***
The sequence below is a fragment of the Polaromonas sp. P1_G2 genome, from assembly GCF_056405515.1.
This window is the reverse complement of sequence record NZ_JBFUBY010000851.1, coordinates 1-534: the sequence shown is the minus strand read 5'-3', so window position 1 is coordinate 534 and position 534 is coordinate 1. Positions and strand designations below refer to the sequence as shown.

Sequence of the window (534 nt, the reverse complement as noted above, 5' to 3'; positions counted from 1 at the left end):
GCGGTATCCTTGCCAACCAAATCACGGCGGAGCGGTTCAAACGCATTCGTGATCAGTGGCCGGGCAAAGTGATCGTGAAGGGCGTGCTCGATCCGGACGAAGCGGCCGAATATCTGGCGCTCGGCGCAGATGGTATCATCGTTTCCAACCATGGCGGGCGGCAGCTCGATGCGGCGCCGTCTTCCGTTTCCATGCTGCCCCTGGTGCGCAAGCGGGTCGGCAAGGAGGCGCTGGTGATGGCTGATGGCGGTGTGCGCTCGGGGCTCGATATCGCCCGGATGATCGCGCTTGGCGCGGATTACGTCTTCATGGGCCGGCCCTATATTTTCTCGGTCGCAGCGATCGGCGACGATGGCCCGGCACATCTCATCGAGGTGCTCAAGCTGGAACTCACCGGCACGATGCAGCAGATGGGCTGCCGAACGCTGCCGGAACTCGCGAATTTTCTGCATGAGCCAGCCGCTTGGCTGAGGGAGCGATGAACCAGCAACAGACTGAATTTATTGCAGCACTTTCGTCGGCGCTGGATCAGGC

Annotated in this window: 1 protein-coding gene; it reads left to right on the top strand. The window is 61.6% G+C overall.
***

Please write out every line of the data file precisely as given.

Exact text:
The sequence below is a fragment of the Polaromonas sp. P1_G2 genome, from assembly GCF_056405515.1.
This window is the reverse complement of sequence record NZ_JBFUBY010000851.1, coordinates 1-534: the sequence shown is the minus strand read 5'-3', so window position 1 is coordinate 534 and position 534 is coordinate 1. Positions and strand designations below refer to the sequence as shown.

Sequence of the window (534 nt, the reverse complement as noted above, 5' to 3'; positions counted from 1 at the left end):
GCGGTATCCTTGCCAACCAAATCACGGCGGAGCGGTTCAAACGCATTCGTGATCAGTGGCCGGGCAAAGTGATCGTGAAGGGCGTGCTCGATCCGGACGAAGCGGCCGAATATCTGGCGCTCGGCGCAGATGGTATCATCGTTTCCAACCATGGCGGGCGGCAGCTCGATGCGGCGCCGTCTTCCGTTTCCATGCTGCCCCTGGTGCGCAAGCGGGTCGGCAAGGAGGCGCTGGTGATGGCTGATGGCGGTGTGCGCTCGGGGCTCGATATCGCCCGGATGATCGCGCTTGGCGCGGATTACGTCTTCATGGGCCGGCCCTATATTTTCTCGGTCGCAGCGATCGGCGACGATGGCCCGGCACATCTCATCGAGGTGCTCAAGCTGGAACTCACCGGCACGATGCAGCAGATGGGCTGCCGAACGCTGCCGGAACTCGCGAATTTTCTGCATGAGCCAGCCGCTTGGCTGAGGGAGCGATGAACCAGCAACAGACTGAATTTATTGCAGCACTTTCGTCGGCGCTGGATCAGGC

Annotated in this window: 1 protein-coding gene; it reads left to right on the top strand. The window is 61.6% G+C overall.